Brennan Linsley/Associated Press
Everyone knows who Jordan Adams is: a flat-out baller and one of the best all-floors wing players in college basketball.
But slumps happen to the best players, and over UCLA's last four games, Adams has hit a dead spot. It is most unusual to watch him on the floor and be able to see, clearly, that he is moving out of rhythm with the game.
His footwork has been strange and awkward. He has gotten out of control in the open floor—committing far more fouls than he does normally—and misfiring again and again with the jump shot.
It started against Arizona when he shot 4-of-15 from the floor and 1-of-6 from deep and went 3-of-6 at the free-throw line—where he normally shoots far better than 80 percent. Adams fouled out of that game, having scored 12 points, more than six below his season average.
Over the next three, he shot 12-of-36 from the floor and 3-of-12 from deep, netting 15, 14 and 11 points. His free-throw shooting improved to 13-of-15, but in the loss to Utah he did not get to the line a single time, only the second time this season that has happened.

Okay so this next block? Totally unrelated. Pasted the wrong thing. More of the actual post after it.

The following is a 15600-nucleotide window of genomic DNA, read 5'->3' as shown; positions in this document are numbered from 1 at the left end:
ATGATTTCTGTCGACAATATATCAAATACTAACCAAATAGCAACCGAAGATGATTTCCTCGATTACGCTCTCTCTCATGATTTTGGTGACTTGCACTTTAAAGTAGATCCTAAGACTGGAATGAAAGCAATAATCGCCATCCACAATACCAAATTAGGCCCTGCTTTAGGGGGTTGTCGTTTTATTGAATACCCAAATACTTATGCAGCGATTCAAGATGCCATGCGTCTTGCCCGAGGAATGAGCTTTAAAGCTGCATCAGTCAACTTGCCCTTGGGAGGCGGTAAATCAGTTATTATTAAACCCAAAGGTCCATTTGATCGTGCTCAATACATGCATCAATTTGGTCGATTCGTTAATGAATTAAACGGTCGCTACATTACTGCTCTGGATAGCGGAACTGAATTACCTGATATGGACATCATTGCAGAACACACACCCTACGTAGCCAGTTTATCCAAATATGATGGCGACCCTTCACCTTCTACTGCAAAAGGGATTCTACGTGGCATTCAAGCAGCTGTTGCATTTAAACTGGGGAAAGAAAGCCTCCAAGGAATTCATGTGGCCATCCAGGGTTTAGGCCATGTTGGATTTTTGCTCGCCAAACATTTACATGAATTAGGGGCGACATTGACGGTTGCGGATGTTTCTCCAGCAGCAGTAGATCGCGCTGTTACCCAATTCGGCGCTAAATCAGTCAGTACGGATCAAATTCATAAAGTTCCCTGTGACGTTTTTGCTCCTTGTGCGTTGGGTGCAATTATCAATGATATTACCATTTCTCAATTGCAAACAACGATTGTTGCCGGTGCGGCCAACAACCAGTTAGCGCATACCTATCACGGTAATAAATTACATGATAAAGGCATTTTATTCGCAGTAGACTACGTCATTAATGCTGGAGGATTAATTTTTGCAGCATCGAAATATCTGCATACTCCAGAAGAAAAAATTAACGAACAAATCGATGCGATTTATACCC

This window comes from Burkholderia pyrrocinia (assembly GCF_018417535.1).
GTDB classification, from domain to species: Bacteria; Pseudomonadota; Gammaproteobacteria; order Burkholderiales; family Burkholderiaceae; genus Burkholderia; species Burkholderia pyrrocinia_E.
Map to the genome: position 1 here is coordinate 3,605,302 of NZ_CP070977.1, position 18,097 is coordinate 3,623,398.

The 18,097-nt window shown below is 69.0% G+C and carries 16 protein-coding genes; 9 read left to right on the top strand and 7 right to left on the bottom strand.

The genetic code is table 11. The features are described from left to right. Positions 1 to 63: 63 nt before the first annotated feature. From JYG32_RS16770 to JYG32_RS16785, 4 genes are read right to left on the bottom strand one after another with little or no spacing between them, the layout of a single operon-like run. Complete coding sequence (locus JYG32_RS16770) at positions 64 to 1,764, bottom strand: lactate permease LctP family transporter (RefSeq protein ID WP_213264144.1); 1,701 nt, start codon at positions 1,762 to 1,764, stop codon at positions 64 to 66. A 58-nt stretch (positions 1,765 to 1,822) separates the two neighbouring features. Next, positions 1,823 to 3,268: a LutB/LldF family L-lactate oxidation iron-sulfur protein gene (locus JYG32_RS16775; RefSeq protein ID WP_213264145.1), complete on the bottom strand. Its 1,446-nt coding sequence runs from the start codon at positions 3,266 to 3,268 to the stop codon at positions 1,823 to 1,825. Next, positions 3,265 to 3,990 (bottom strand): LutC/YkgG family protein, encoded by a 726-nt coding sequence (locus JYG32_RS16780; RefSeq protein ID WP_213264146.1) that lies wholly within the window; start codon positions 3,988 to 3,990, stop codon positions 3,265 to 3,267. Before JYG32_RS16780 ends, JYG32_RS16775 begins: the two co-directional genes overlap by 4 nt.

A slumping player should find a way to get to the line more, not less, but it gets back to Adams being out of rhythm. In those three games he committed four fouls twice—he averages two fouls per game for the season.
Adams is in a slump, and his only concern right now is to break out of it. How does he do that? By getting back to being Jordan Adams: stealing the ball, driving the ball, shooting the ball, passing the ball and running around with the unalloyed joy of the basketball freak playing the game he loves.